> all), or about what services they provide, they really! don't like the idea
> that people younger than about 60, or who have interest outside knitting
> and braille crosswords exist (I'm serious, there are several amagazines
> devoted to knitting patterns alone, but nothing whatsoever on roleplay).
> And if you tell them this they ignore you (the survey lady slammed the
> phone down on my dad after he'd said this).
> Anyway, getting the wranting train under control,my point is azabat,
> dispite producing games which are no better (and in many case not as
> good), as others around even in the same catagory like the recently
> released pontes backgammon (lacking graphics but having online play),
> and all of the spoonbill and blind adrenaline type stuff, yet have a huge
> record in this country simply! because they have had publicity through
> the Royally nasty inhibition of the blind, aka the rnib (oooh, I made a
> This doesn't seem correct, but I am now wondering what can be done
> about it.
> The business of sending myself to site village, the uk tech show didn't
> really advance much unfortunately mostly due to booking costs and
> such, but possibly a more reasonable organization such as Guide dogs
> (who do a lot more than train dogs, ---- I've been skeeing, touring egypt,
> cycling and goodness knows what with their holiday crew in the past)
> would be open to discussion, especially sinse they do deal with blind
> people who aren't the sterriotypical poor old useless individuals the rnib
> think they are.
> I've already introduced a friend of mine who does voluntry tech support
> at a charity for helping disabled computer users in her local area to
> audiogames.net and pcs games so she can show people some of the
> fun things their computers will do.
> When i red The only computer games sold by the rnib" It made me
> actually pretty mad, so it's time to do something about it.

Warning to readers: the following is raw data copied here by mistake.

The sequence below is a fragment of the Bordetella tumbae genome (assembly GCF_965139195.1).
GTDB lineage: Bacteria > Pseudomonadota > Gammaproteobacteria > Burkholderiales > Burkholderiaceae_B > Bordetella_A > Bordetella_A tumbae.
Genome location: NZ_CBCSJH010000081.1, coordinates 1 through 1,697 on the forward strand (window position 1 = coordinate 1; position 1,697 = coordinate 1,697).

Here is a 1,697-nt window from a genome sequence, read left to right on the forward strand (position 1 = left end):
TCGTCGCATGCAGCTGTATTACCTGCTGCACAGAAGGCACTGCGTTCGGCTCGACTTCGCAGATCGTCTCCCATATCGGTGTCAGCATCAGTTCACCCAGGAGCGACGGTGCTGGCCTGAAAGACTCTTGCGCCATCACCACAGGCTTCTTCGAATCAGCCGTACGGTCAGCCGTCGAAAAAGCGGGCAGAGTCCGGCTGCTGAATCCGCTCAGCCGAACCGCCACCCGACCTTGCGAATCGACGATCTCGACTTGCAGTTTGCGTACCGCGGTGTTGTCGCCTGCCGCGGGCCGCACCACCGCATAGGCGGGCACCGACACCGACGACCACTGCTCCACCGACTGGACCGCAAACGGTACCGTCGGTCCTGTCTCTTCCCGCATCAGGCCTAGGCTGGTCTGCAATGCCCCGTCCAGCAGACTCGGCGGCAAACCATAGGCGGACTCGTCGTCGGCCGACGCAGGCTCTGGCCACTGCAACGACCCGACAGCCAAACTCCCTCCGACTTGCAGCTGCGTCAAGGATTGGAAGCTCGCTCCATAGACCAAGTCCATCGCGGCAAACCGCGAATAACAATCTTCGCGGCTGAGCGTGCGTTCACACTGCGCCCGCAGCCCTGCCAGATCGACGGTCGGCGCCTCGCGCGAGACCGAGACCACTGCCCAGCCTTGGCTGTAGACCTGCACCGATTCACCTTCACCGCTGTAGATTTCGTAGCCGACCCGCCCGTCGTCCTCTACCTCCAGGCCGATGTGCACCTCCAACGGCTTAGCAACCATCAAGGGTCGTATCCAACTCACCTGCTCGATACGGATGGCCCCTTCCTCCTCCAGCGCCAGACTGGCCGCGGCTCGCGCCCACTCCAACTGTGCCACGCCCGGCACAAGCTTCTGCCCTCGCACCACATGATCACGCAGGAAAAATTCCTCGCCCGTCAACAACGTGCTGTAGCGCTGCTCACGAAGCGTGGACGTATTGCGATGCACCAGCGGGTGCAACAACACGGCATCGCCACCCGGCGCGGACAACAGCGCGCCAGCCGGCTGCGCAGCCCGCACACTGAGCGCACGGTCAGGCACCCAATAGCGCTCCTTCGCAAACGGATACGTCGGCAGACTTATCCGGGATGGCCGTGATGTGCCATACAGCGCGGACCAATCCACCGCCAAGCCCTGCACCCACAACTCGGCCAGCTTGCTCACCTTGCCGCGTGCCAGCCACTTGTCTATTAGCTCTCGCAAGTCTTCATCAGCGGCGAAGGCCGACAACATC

> Any suggestions for people to contact? ---- I'm not familiar with us or
> european organizations, but is there a stink we can kick up?
> Action for blind people here (another of the smaller but nicer groups),
> did a pole a while ago, maybe it'd be worth seeing if they will do
> something else?
> Imho this situation needs rectifying, and people need to know there are
> more and better developers out there than just Azabat, and games to
> appeal to all sorts of tastes.
> Beware the grue!
> Gamers mailing list __ Gamers@audyssey.org
> If you want to leave the list, send E-mail to
> You can make changes or update your subscription via the web, at
> All messages are archived and can be searched and read at
> If you have any questions or concerns regarding the management of the list,
> please send E-mail to gamers-ow...@audyssey.org.
Gamers mailing list __ Gamers@audyssey.org
If you want to leave the list, send E-mail to gamers-unsubscr...@audyssey.org.
You can make changes or update your subscription via the web, at
All messages are archived and can be searched and read at
If you have any questions or concerns regarding the management of the list,
please send E-mail to gamers-ow...@audyssey.org.